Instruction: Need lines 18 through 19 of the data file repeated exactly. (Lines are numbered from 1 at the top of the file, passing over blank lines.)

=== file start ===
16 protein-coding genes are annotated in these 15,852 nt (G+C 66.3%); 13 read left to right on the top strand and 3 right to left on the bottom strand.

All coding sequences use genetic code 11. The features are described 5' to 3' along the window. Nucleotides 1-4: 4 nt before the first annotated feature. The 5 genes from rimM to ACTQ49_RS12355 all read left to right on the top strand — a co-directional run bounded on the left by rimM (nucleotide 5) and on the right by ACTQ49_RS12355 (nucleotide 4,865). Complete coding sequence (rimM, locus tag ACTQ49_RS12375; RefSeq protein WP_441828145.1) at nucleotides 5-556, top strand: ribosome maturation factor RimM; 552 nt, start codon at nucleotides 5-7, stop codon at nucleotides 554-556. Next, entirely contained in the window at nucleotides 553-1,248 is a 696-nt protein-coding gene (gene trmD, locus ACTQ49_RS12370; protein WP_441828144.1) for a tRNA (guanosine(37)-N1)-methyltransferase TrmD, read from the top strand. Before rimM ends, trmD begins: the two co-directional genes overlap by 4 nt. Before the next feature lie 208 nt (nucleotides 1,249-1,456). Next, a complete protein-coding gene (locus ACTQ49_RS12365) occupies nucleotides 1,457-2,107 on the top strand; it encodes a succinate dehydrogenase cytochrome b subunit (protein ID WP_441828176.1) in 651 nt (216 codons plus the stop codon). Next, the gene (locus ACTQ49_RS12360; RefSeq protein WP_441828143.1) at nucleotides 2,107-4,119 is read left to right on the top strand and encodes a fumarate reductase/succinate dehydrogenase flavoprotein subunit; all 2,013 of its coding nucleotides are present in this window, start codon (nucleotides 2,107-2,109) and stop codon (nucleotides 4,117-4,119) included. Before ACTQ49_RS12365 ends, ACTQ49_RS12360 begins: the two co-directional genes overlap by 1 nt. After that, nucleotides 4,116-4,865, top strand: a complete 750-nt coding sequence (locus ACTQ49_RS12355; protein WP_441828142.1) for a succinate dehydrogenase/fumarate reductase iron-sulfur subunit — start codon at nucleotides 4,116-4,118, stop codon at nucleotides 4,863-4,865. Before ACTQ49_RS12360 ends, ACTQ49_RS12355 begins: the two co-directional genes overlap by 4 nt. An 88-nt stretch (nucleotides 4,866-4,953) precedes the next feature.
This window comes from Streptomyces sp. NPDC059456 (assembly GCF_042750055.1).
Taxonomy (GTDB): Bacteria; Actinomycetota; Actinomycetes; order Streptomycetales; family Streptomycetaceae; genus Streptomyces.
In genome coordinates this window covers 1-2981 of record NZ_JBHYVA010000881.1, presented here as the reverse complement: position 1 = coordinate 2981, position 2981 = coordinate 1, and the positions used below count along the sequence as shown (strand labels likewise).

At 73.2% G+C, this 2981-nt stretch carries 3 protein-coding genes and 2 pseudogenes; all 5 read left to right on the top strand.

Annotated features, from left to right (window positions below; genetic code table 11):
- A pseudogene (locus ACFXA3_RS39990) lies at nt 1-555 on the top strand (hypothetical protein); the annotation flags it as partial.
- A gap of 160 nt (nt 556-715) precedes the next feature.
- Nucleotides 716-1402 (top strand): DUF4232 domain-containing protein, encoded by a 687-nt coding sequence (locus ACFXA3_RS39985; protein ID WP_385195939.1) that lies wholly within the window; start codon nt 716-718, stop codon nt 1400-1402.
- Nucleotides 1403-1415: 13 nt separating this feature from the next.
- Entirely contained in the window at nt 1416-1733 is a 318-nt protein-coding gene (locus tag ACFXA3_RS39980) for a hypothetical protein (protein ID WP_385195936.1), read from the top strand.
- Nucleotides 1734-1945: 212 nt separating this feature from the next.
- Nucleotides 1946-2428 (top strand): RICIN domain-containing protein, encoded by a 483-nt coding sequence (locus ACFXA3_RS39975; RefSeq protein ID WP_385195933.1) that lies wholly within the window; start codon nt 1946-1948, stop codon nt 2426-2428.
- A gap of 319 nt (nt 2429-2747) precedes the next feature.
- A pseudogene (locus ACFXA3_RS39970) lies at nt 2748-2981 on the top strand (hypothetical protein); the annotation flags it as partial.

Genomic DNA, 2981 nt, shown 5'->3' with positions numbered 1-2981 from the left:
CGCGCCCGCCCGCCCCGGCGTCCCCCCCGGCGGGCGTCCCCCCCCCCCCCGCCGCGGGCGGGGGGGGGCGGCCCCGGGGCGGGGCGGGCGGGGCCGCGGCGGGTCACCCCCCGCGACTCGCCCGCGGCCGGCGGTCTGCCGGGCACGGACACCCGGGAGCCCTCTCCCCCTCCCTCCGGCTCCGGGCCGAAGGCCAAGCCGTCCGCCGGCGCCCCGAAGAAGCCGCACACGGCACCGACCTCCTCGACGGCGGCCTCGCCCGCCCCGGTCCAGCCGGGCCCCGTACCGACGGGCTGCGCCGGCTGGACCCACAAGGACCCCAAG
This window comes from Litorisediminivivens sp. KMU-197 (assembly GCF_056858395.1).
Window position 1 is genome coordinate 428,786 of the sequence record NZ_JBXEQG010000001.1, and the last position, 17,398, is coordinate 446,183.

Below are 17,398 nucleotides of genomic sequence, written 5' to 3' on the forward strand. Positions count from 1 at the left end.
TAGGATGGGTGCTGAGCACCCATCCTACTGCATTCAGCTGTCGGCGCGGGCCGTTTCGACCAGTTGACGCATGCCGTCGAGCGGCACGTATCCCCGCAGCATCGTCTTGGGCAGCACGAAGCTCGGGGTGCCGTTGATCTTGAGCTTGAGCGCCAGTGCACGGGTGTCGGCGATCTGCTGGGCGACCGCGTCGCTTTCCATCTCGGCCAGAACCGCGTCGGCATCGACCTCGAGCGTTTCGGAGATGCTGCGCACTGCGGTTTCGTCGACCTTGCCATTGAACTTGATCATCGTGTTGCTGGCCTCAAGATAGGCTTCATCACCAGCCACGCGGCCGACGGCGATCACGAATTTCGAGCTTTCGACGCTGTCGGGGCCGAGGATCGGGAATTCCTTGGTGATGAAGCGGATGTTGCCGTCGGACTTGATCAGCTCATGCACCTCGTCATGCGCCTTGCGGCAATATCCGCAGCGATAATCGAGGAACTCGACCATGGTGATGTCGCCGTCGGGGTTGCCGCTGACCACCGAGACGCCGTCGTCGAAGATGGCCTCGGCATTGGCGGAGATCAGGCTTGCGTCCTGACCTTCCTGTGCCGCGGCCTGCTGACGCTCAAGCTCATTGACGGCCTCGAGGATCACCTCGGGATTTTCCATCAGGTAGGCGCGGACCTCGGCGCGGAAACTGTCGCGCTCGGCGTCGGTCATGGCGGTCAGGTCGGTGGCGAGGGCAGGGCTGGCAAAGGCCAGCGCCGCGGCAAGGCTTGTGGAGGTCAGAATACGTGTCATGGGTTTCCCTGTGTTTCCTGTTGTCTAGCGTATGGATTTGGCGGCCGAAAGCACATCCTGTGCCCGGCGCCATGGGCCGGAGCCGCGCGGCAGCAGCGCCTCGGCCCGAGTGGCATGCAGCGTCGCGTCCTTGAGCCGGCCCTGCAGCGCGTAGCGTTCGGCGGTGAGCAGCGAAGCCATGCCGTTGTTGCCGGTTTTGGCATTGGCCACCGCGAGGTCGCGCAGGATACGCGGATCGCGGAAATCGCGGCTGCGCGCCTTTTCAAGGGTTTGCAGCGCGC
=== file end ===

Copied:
CGCGCCCGCCCGCCCCGGCGTCCCCCCCGGCGGGCGTCCCCCCCCCCCCCGCCGCGGGCGGGGGGGGGCGGCCCCGGGGCGGGGCGGGCGGGGCCGCGGCGGGTCACCCCCCGCGACTCGCCCGCGGCCGGCGGTCTGCCGGGCACGGACACCCGGGAGCCCTCTCCCCCTCCCTCCGGCTCCGGGCCGAAGGCCAAGCCGTCCGCCGGCGCCCCGAAGAAGCCGCACACGGCACCGACCTCCTCGACGGCGGCCTCGCCCGCCCCGGTCCAGCCGGGCCCCGTACCGACGGGCTGCGCCGGCTGGACCCACAAGGACCCCAAG
This window comes from Litorisediminivivens sp. KMU-197 (assembly GCF_056858395.1).